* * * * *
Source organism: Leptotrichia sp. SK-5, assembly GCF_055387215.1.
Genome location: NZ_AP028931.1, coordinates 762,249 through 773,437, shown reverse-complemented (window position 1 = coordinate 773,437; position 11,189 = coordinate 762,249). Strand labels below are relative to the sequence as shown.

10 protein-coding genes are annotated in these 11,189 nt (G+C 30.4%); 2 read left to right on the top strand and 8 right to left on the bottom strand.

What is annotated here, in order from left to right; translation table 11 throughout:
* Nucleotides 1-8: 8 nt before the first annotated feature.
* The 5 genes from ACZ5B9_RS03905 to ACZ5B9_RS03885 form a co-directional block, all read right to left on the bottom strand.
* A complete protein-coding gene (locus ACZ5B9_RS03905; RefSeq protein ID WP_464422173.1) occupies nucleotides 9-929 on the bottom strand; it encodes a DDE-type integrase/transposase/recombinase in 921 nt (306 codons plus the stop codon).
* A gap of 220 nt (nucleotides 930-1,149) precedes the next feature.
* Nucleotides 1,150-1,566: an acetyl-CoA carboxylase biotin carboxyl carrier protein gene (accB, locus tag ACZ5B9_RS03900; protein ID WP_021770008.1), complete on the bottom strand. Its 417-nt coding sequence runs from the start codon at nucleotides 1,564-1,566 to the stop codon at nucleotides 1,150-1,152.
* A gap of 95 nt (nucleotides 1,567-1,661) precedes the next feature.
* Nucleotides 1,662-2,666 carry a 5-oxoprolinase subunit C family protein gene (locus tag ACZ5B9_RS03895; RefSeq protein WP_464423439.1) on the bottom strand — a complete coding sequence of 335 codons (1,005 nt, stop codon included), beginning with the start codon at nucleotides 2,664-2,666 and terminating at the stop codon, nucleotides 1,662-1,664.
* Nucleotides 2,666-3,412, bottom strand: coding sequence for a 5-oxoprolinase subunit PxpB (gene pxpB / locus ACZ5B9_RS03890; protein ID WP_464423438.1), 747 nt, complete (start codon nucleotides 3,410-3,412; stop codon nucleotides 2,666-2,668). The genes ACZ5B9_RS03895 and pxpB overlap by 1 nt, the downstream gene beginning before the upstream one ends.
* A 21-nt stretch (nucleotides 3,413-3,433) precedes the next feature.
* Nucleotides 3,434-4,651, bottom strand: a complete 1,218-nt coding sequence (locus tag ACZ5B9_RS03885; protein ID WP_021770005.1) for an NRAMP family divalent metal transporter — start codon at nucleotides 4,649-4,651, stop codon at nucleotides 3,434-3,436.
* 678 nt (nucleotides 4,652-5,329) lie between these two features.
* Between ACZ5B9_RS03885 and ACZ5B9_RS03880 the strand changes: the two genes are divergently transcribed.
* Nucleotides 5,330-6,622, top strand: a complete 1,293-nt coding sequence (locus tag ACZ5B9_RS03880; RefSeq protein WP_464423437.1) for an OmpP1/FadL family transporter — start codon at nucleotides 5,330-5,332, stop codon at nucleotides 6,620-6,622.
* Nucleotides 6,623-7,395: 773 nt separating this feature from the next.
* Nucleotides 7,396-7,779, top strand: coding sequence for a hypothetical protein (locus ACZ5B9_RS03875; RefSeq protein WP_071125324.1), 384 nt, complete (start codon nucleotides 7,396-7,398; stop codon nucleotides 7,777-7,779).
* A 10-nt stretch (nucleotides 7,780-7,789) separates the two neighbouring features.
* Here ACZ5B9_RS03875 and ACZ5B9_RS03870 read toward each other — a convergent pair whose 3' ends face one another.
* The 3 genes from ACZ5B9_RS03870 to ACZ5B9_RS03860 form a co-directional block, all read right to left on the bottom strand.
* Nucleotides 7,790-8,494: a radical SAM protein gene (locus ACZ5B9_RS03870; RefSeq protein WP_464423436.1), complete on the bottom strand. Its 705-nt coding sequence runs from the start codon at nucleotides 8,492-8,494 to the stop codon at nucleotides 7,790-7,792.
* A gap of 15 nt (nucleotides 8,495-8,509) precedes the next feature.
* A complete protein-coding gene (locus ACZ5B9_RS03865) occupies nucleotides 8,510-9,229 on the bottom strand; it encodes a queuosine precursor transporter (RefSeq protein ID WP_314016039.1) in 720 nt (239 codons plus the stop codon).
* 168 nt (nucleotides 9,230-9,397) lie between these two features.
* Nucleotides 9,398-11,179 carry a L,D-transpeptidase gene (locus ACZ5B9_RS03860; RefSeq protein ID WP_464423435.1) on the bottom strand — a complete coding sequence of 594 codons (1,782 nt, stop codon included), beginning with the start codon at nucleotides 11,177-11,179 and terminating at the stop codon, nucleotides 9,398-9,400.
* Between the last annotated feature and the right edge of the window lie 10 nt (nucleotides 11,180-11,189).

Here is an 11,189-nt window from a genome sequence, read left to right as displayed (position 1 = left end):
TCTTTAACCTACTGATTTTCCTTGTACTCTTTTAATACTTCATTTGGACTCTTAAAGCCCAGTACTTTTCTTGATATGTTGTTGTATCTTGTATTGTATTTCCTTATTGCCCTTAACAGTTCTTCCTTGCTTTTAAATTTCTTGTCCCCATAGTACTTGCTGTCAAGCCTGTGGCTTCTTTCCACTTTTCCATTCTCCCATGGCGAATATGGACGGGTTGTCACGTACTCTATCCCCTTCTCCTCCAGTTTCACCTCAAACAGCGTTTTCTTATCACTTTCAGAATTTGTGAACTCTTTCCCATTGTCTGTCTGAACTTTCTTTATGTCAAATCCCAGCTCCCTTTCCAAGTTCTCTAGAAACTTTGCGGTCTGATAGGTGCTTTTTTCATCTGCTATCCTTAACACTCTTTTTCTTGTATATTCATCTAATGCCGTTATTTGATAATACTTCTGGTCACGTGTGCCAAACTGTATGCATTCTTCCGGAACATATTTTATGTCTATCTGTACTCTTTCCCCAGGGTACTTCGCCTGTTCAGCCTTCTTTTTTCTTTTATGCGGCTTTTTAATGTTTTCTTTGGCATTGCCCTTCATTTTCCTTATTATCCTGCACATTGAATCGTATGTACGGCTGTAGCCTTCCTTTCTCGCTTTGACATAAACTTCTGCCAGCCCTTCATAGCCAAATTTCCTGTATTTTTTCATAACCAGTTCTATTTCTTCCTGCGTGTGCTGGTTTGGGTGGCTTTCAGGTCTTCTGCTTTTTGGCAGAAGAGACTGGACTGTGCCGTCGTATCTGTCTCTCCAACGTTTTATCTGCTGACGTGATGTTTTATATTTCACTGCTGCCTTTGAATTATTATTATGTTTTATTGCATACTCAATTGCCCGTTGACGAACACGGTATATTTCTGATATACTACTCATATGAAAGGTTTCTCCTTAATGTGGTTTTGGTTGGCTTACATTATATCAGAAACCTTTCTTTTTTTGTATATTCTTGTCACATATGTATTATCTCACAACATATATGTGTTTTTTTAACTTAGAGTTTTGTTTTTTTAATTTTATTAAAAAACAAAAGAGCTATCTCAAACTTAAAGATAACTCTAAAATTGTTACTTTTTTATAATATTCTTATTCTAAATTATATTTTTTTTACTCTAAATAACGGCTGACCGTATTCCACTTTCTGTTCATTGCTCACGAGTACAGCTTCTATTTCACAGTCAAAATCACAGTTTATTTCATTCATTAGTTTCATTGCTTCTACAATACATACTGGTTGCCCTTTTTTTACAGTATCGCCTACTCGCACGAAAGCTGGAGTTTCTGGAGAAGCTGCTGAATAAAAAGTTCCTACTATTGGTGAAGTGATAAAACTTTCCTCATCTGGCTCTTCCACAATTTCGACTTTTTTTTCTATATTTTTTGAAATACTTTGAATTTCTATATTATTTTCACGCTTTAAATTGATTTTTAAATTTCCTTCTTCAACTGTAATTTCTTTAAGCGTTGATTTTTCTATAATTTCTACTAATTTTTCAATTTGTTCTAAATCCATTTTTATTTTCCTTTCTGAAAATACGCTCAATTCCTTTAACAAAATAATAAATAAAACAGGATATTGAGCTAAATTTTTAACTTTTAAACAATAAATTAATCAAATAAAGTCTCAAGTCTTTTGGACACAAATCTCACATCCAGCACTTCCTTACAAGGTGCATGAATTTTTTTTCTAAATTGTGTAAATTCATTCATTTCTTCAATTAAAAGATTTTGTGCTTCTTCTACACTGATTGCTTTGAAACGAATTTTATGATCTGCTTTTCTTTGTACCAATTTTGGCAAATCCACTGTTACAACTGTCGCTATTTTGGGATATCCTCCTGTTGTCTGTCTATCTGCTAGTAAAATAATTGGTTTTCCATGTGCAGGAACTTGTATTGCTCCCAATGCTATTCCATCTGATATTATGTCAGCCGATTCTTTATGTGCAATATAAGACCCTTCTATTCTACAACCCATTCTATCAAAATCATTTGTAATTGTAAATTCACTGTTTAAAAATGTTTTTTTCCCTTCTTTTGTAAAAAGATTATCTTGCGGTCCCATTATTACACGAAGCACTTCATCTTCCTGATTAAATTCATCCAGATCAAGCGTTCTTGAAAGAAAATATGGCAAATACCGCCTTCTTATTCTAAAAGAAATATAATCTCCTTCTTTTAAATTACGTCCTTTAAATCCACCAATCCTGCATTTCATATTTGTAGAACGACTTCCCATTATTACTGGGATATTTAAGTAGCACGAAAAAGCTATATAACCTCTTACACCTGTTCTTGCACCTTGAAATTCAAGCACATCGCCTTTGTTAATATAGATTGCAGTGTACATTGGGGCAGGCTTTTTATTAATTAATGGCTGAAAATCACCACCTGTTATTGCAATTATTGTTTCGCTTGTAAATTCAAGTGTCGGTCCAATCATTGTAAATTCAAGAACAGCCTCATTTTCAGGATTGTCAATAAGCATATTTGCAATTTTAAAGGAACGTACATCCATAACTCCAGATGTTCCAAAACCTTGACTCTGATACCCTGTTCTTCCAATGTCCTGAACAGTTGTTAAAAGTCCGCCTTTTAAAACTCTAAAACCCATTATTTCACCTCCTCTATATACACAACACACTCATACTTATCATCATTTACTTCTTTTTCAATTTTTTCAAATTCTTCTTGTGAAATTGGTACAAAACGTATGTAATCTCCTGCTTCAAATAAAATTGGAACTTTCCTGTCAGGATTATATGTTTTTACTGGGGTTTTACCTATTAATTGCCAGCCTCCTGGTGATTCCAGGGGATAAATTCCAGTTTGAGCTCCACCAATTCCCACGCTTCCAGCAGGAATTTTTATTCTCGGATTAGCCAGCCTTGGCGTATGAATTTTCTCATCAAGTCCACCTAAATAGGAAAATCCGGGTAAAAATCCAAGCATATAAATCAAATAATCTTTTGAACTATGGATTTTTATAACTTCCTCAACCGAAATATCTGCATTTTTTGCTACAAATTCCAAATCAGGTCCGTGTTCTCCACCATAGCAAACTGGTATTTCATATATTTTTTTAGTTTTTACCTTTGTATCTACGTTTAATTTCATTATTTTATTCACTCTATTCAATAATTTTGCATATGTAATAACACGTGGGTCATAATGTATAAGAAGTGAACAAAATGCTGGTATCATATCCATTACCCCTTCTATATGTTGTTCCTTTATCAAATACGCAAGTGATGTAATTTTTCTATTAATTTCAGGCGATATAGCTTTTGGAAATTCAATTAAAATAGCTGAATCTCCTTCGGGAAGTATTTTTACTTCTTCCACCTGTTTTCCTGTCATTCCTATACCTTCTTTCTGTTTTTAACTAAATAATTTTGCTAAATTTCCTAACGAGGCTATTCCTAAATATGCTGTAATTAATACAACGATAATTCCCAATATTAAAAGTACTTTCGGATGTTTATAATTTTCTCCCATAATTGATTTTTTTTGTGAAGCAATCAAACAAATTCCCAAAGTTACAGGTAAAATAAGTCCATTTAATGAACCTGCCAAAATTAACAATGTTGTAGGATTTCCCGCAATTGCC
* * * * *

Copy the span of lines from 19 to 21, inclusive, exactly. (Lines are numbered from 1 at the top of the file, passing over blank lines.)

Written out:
* Nucleotides 7,396-7,779, top strand: coding sequence for a hypothetical protein (locus ACZ5B9_RS03875; RefSeq protein WP_071125324.1), 384 nt, complete (start codon nucleotides 7,396-7,398; stop codon nucleotides 7,777-7,779).
* A 10-nt stretch (nucleotides 7,780-7,789) separates the two neighbouring features.
* Here ACZ5B9_RS03875 and ACZ5B9_RS03870 read toward each other — a convergent pair whose 3' ends face one another.